Film Review – “The Hundred-Foot Journey”

Film Review The Hundred Foot Journey



“Food blends cultures and allows us to have just a little peek into someone else’s life.”

Oprah Winfrey



As wholesome and refreshing as elegant cuisine, The Hundred-Foot Journey is a fun, clean film the entire family can enjoy. And would we expect anything less from a film produced by Juliet Blake, Oprah Winfrey, and Steven Spielberg?

Based on Richard C. Morais’ novel, The Hundred-Foot Journey, this beautiful film introduces us to a family of restaurant owners from Mumbai, India who move to France to make a living. Through a series of happy accidents, they end up opening an Indian restaurant in a quaint French village – directly across the street from an upscale French restaurant. The entire village is shaken as the two restaurants go to war, and everyone involved learns a little bit about good food and a lot about understanding their fellow man.

Oprah Winfrey, who chose the novel as her favorite summer read in 2010, said that “it’s about human beings coming to understand other human beings and more importantly, after you get to experience or step into somebody else’s shoes or see them for a real human being, how you understand that you’re really more alike than you are different.”

A Walt Disney production that is rated PG, this film lives up to the Disney trademark by providing loveable characters, a humorous plot, and good, clean family fun. And if you consider yourself to be a “food person” – the cuisine presented throughout the film will leave your mouth watering.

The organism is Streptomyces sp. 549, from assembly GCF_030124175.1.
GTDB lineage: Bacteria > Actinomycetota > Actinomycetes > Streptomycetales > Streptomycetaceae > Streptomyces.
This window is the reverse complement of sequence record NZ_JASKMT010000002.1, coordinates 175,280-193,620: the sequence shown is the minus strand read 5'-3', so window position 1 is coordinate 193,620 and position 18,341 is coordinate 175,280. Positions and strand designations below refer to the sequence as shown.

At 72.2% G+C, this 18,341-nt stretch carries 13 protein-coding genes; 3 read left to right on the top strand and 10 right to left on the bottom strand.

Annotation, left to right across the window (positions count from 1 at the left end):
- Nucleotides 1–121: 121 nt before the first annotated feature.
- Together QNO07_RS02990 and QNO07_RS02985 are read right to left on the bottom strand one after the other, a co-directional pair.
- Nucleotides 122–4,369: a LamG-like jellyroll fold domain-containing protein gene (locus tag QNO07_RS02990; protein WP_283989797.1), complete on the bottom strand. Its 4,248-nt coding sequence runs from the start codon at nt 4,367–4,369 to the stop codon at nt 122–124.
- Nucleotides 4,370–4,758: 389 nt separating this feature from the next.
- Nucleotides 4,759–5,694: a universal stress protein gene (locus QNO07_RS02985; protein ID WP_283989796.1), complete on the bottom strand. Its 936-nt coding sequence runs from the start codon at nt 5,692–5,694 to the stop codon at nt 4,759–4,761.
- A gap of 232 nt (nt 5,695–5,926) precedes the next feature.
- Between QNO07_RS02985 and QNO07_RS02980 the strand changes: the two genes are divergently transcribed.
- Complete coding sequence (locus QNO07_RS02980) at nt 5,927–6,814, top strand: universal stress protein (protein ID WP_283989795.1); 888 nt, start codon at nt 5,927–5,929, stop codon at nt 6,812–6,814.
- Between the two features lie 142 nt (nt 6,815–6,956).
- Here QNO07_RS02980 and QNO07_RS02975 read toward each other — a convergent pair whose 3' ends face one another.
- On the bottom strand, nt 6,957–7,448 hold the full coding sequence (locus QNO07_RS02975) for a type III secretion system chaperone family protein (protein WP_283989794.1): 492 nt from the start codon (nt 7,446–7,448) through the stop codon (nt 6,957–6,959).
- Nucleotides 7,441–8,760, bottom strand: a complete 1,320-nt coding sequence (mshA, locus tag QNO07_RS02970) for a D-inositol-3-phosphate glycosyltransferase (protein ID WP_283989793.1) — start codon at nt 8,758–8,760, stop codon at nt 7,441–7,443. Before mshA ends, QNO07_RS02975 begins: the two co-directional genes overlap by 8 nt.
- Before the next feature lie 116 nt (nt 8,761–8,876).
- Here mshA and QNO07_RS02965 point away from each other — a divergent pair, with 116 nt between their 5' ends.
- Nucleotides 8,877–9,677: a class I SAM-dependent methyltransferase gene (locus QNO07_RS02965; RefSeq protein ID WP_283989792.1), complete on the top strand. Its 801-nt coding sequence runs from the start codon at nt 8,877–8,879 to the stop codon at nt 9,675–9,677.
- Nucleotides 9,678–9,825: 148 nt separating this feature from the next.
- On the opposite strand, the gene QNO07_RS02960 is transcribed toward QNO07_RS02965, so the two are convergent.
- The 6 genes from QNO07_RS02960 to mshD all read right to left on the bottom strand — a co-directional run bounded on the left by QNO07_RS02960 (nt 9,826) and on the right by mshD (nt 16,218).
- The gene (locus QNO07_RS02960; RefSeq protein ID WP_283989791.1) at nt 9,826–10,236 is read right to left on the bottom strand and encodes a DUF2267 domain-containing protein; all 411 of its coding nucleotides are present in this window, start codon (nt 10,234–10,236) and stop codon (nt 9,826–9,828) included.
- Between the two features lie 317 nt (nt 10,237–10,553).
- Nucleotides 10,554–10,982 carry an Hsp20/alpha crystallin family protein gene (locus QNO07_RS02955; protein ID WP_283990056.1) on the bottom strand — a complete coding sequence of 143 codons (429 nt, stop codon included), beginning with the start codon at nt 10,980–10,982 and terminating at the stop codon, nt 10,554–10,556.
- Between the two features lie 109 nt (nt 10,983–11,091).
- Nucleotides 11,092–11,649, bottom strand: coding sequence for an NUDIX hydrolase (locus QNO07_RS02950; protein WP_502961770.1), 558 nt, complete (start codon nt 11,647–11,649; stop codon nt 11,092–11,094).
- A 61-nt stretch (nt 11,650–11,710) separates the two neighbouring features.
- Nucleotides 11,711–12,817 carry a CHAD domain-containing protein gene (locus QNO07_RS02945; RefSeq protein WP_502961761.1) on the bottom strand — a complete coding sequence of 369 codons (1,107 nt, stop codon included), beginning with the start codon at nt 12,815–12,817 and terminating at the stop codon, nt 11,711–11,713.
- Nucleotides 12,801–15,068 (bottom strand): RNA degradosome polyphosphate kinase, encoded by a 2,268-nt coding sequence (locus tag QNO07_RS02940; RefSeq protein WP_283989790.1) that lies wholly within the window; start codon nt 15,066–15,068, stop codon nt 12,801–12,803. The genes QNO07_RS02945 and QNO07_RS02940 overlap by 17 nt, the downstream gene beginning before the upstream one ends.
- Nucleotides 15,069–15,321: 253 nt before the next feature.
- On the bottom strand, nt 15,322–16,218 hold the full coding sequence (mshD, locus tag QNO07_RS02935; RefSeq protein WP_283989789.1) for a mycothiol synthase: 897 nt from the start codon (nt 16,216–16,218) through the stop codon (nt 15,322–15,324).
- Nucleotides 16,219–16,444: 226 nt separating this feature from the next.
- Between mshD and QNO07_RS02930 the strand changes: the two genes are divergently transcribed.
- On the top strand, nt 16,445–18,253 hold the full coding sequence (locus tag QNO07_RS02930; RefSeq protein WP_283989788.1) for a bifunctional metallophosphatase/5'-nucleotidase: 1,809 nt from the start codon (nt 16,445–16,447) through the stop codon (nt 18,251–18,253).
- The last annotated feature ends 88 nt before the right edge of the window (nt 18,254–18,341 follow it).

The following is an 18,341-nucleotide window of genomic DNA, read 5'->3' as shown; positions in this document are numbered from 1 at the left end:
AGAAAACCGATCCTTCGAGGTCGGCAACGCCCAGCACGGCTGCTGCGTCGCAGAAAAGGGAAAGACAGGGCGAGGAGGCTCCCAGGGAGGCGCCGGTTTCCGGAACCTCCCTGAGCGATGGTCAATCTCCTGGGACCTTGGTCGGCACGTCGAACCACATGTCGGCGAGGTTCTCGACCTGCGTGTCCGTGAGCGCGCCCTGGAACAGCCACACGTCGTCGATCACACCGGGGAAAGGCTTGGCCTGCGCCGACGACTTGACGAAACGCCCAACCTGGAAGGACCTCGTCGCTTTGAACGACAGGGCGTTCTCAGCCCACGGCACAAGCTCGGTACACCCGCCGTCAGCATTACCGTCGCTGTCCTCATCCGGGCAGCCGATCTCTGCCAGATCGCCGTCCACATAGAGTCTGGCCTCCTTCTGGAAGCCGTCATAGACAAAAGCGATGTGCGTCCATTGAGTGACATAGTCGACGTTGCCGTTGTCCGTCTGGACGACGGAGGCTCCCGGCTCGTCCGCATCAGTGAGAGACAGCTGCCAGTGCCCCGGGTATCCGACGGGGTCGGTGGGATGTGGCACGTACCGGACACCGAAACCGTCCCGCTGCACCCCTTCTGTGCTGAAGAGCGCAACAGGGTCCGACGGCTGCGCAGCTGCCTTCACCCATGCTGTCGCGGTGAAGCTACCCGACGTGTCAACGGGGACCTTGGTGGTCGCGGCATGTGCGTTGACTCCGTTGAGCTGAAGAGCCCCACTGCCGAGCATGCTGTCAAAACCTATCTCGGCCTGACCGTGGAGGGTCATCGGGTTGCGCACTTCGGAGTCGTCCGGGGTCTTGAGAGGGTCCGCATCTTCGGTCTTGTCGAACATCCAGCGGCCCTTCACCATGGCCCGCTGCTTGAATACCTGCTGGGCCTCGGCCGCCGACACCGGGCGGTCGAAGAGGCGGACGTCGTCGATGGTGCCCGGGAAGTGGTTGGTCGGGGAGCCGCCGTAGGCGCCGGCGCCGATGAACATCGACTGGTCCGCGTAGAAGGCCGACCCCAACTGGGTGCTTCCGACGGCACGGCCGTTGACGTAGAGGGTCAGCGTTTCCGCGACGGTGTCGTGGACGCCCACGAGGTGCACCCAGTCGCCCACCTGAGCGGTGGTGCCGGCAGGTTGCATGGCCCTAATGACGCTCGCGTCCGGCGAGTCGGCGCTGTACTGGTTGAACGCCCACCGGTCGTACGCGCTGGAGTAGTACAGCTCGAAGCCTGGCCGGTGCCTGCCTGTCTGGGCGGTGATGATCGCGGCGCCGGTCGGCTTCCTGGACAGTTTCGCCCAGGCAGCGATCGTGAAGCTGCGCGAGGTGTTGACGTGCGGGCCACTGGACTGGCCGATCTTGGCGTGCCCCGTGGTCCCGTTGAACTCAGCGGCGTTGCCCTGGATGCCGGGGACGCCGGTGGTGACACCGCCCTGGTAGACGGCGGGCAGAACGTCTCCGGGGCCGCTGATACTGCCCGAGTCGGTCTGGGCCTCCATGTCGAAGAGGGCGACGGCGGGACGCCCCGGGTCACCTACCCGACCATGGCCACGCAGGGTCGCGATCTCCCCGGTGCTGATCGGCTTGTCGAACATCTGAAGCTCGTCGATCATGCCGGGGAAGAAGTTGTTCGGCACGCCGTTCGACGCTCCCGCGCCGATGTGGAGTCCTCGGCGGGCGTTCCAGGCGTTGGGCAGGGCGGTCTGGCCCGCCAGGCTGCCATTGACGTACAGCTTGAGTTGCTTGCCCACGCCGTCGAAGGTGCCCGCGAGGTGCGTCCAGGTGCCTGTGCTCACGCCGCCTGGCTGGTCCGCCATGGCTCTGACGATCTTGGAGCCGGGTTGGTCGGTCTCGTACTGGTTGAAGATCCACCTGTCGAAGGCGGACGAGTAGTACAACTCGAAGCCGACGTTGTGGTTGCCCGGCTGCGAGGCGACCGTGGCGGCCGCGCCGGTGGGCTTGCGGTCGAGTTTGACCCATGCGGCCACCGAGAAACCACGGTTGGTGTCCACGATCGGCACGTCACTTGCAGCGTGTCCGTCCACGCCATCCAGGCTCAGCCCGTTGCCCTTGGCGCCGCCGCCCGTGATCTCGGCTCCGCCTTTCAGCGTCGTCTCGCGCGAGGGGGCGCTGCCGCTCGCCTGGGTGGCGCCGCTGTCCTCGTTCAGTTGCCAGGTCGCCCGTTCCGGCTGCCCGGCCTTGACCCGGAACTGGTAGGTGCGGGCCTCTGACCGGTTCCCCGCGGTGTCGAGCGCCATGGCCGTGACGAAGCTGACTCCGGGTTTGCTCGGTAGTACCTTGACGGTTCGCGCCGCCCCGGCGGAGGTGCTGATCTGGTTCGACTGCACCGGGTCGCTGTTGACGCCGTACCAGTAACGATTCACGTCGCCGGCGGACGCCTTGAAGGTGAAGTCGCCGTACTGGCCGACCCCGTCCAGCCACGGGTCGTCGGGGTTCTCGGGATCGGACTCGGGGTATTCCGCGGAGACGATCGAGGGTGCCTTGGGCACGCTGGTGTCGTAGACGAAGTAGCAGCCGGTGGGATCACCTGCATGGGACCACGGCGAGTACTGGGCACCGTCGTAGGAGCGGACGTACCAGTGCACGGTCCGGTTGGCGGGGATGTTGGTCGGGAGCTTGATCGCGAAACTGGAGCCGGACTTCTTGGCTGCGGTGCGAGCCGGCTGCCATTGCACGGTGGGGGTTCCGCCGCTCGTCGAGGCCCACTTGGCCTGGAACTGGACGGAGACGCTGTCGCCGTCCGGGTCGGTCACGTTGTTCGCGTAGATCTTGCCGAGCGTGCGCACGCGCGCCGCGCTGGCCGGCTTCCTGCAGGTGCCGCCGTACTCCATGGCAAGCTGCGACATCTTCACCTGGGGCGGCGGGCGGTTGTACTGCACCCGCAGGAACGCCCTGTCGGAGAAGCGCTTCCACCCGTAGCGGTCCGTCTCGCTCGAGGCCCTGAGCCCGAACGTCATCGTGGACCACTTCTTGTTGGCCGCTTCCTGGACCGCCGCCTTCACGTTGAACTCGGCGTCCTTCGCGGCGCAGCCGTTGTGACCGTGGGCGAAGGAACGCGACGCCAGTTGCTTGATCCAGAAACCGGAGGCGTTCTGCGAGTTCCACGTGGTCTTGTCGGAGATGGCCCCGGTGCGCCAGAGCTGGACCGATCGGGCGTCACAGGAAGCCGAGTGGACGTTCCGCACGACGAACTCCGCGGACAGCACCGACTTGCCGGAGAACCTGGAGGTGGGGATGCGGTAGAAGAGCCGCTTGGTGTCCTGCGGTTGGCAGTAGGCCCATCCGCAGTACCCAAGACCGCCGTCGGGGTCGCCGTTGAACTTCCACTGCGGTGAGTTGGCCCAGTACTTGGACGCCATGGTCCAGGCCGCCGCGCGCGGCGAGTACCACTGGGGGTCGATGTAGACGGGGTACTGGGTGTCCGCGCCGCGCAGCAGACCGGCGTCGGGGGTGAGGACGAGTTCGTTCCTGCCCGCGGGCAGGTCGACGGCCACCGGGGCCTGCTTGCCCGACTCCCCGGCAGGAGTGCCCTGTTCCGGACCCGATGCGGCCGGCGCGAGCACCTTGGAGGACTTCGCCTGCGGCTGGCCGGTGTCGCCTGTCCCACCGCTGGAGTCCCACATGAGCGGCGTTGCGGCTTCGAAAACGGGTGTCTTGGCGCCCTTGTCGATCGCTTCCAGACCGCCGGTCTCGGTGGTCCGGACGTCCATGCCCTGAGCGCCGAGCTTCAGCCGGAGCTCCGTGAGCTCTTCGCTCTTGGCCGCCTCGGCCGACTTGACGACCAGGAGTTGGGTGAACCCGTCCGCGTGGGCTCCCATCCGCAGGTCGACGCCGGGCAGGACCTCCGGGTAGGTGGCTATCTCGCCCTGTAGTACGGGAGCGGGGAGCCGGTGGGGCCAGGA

Manish Dayal, who plays an up-and-coming chef named Hassan, has a smoldering passion for cooking that would set any heart ablaze. Charlotte Le Bon, who plays a French sous chef with a heart of gold, will steal your heart. And Helen Mirren, who plays the eccentric restaurant owner by the name of Madame Mallory, will leave you grinning.

Christian viewers should keep in mind that this is not a Christian film, and it does touch on the Indian philosophy of reincarnation ever-so-briefly. On the positive side of things, the film includes no cursing or inappropriate material, and encourages viewers to learn to appreciate people from other cultures and to show love and kindness to all.

Now, if you’ll excuse me, I need to go and find a really good recipe for Beef Bourguignon.




19 thoughts on “Film Review – “The Hundred-Foot Journey”

    1. We loved it too! My husband and I saw it at the theater. Then we rented it to show my son and daughter in law. It had a different ending…the rented dvd version was good, but the theater released ending was awesome:-)

      Liked by 2 people

  1. The first 3/4 of the movie was good. The last part, where he heads off to Paris, seemed like they took a large part of the book and condensed it down to bare bones (I haven’t read the book).

    Liked by 1 person

  2. I always enjoy reading your movie reviews! This sounds like a wonderful family movie. I was hesitant to see because I was sure if it would have a lot of Indian Philosophy. Thanks for addressing that in your review :-).

    Did you ever see the Marigold Hotel? (I think that’s the title)

    Liked by 1 person

      1. I haven’t see it, but the second one is coming out and my dad (who is not Christian) wants me to go see it with him. I was wondering if it had a lot of Indian philosophy in it.


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